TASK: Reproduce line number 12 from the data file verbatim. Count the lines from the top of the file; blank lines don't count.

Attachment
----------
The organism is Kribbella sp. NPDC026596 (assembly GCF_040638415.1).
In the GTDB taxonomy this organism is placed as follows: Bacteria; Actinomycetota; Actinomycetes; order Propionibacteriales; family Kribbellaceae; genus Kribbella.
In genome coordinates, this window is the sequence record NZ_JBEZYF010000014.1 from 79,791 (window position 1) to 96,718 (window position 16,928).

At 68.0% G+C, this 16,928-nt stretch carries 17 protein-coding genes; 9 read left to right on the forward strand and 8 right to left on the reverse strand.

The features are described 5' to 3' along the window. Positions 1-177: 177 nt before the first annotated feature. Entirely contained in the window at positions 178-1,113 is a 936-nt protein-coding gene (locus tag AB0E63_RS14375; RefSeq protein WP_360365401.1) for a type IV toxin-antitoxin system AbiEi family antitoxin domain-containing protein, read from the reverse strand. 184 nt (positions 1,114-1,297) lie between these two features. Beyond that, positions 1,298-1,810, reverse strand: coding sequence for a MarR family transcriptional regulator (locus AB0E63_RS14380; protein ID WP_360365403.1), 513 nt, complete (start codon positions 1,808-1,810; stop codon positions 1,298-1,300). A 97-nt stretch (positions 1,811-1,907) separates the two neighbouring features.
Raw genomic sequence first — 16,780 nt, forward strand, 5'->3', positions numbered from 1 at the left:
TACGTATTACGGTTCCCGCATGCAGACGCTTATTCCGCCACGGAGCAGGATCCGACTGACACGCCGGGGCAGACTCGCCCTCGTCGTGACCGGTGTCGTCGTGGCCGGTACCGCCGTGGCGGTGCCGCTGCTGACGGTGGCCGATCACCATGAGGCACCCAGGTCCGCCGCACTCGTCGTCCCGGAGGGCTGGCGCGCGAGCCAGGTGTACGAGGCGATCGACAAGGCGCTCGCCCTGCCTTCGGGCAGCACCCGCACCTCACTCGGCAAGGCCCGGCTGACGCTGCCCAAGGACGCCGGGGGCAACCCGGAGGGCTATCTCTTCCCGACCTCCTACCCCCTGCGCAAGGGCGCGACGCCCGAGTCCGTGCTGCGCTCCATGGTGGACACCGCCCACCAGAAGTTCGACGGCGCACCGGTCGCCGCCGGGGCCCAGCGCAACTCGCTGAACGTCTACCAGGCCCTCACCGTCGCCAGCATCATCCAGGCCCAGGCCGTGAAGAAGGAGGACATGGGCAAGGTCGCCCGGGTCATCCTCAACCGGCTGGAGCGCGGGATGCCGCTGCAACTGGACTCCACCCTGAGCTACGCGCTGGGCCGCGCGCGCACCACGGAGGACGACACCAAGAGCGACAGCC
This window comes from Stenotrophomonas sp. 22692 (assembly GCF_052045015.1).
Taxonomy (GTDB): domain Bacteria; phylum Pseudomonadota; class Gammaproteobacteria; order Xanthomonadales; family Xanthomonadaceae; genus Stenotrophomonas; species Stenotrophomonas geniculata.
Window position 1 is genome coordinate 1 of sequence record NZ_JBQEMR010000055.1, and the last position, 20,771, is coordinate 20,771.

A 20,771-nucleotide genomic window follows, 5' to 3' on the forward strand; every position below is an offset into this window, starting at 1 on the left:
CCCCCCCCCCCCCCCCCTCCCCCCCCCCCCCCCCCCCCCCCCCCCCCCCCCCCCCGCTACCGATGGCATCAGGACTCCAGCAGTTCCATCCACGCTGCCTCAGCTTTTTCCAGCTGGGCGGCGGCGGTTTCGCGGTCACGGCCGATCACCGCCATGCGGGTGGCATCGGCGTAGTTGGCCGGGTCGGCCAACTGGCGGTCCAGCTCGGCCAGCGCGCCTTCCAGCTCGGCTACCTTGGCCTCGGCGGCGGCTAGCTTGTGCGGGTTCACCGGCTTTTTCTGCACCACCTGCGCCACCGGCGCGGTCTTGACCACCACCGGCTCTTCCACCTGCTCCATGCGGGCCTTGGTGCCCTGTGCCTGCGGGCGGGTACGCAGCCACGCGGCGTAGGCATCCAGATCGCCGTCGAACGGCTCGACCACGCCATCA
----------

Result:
CCCCCCCCCCCCCCCCCTCCCCCCCCCCCCCCCCCCCCCCCCCCCCCCCCCCCCCGCTACCGATGGCATCAGGACTCCAGCAGTTCCATCCACGCTGCCTCAGCTTTTTCCAGCTGGGCGGCGGCGGTTTCGCGGTCACGGCCGATCACCGCCATGCGGGTGGCATCGGCGTAGTTGGCCGGGTCGGCCAACTGGCGGTCCAGCTCGGCCAGCGCGCCTTCCAGCTCGGCTACCTTGGCCTCGGCGGCGGCTAGCTTGTGCGGGTTCACCGGCTTTTTCTGCACCACCTGCGCCACCGGCGCGGTCTTGACCACCACCGGCTCTTCCACCTGCTCCATGCGGGCCTTGGTGCCCTGTGCCTGCGGGCGGGTACGCAGCCACGCGGCGTAGGCATCCAGATCGCCGTCGAACGGCTCGACCACGCCATCA